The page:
Imeem Is One Tough Startup. But Maybe Not Tough Enough.

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Imeem is a tough startup. They languished in obscurity in 2005 and much of 2006 by pushing an instant-messaging centric model that required a download to access a full feature set. Late in 2006 they de-emphasized their client download and started focusing on a widget strategy, letting users upload any music and stream it to others via a widget.

They adapted to the marketplace, and users responded enthusiastically. Suddenly, Imeem had real traction and growth and looked like it was on a path to success.

Then a hammer came down. In February MySpace started blocking Imeem widgets, supposedly because of fears of copyright infringement. Unlike the Photobucket ban, which lasted just a week, the Imeem ban looks to be permanent.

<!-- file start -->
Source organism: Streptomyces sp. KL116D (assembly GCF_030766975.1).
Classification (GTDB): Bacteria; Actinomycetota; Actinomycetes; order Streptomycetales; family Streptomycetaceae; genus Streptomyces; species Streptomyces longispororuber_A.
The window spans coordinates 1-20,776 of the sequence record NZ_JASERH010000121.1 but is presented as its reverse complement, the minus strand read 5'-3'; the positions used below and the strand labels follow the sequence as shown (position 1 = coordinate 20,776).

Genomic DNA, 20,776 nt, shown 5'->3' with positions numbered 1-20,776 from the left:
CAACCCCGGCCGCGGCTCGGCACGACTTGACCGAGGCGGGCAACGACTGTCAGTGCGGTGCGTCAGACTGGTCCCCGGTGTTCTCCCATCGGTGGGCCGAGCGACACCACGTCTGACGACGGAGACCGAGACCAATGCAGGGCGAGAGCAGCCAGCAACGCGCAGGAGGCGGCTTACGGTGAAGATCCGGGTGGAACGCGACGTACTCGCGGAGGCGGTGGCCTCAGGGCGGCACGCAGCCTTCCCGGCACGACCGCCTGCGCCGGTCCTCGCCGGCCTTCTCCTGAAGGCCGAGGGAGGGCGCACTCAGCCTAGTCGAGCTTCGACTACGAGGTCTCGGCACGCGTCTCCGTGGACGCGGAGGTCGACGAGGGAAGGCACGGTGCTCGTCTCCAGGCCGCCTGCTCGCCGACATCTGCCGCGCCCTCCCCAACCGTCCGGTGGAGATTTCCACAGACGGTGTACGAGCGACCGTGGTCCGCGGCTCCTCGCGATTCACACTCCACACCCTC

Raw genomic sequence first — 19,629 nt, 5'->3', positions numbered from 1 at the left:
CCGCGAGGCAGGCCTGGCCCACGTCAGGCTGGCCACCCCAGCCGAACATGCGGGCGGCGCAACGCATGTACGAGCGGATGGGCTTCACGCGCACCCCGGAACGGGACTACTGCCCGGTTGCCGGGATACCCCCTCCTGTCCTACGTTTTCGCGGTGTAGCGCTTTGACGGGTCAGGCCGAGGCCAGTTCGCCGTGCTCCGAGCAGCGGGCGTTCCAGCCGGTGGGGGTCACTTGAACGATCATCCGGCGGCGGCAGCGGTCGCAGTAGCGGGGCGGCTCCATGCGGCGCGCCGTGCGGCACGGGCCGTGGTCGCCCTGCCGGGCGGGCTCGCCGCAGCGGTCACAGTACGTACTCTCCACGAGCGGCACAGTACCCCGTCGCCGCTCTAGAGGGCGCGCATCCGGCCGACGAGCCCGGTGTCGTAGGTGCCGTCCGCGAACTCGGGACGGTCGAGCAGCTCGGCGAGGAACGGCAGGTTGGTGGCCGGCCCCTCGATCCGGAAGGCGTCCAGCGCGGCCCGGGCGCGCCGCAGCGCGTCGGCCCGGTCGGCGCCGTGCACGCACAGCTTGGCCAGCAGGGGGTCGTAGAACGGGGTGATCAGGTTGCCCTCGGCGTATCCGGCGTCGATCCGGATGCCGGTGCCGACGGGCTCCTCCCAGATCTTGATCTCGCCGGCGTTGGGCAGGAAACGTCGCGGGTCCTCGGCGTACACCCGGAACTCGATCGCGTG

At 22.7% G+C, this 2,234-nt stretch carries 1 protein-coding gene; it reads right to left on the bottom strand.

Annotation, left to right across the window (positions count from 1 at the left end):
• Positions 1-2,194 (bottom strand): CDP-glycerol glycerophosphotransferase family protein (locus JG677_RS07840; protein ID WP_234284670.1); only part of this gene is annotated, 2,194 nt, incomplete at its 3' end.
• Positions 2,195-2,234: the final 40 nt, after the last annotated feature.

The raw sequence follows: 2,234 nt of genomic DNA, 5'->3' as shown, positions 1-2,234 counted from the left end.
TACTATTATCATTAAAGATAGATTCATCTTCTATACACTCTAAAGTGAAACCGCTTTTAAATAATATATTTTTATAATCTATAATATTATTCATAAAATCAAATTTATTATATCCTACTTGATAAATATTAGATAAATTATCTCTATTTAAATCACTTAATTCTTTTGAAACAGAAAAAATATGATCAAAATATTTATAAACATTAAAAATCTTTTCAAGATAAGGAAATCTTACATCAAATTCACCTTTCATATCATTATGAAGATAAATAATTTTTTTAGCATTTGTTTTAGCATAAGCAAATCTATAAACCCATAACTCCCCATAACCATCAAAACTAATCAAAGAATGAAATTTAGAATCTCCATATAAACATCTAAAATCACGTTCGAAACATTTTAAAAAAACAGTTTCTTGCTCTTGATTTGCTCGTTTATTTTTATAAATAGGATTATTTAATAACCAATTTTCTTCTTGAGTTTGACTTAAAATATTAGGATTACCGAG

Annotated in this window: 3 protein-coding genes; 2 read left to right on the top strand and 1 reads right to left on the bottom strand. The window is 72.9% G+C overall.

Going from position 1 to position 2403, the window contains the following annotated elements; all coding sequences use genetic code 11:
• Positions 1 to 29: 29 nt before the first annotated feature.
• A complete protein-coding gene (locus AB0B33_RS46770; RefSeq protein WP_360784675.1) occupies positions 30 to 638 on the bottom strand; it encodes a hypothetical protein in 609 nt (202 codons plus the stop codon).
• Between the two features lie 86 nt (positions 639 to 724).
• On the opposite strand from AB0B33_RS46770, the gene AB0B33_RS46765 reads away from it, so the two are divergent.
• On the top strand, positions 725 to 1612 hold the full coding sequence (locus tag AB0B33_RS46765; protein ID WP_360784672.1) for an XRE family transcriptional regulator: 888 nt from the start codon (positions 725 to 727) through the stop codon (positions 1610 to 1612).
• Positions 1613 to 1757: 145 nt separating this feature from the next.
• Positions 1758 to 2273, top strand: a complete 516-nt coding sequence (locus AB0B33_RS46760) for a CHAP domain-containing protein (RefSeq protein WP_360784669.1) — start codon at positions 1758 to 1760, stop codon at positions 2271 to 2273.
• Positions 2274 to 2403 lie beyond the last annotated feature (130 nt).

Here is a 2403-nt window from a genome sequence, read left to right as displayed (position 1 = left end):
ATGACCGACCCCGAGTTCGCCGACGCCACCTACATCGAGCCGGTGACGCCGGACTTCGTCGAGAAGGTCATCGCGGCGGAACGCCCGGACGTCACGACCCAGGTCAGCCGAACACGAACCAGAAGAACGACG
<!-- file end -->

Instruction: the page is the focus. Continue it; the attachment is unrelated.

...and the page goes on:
Today the company received even worse news. Warner Music sued Imeem, alleging massive copyright infringement by allowing users to stream music to others. Lawsuits like these can’t simply be ignored (See Napster and MP3.com), unless you happen to be based outside of the U.S. This may be the end of a good run for the company, unless they can find a way to claim protection under the DMCA and get themselves out of this.

Imeem is backed by Morgenthaler Ventures and Sequoia Capital and is based in Palo Alto, California.

I hope that someday soon the labels and RIAA begin to understand that services like Imeem and Pandora are providing free marketing for their products, not stealing their intellectual property.

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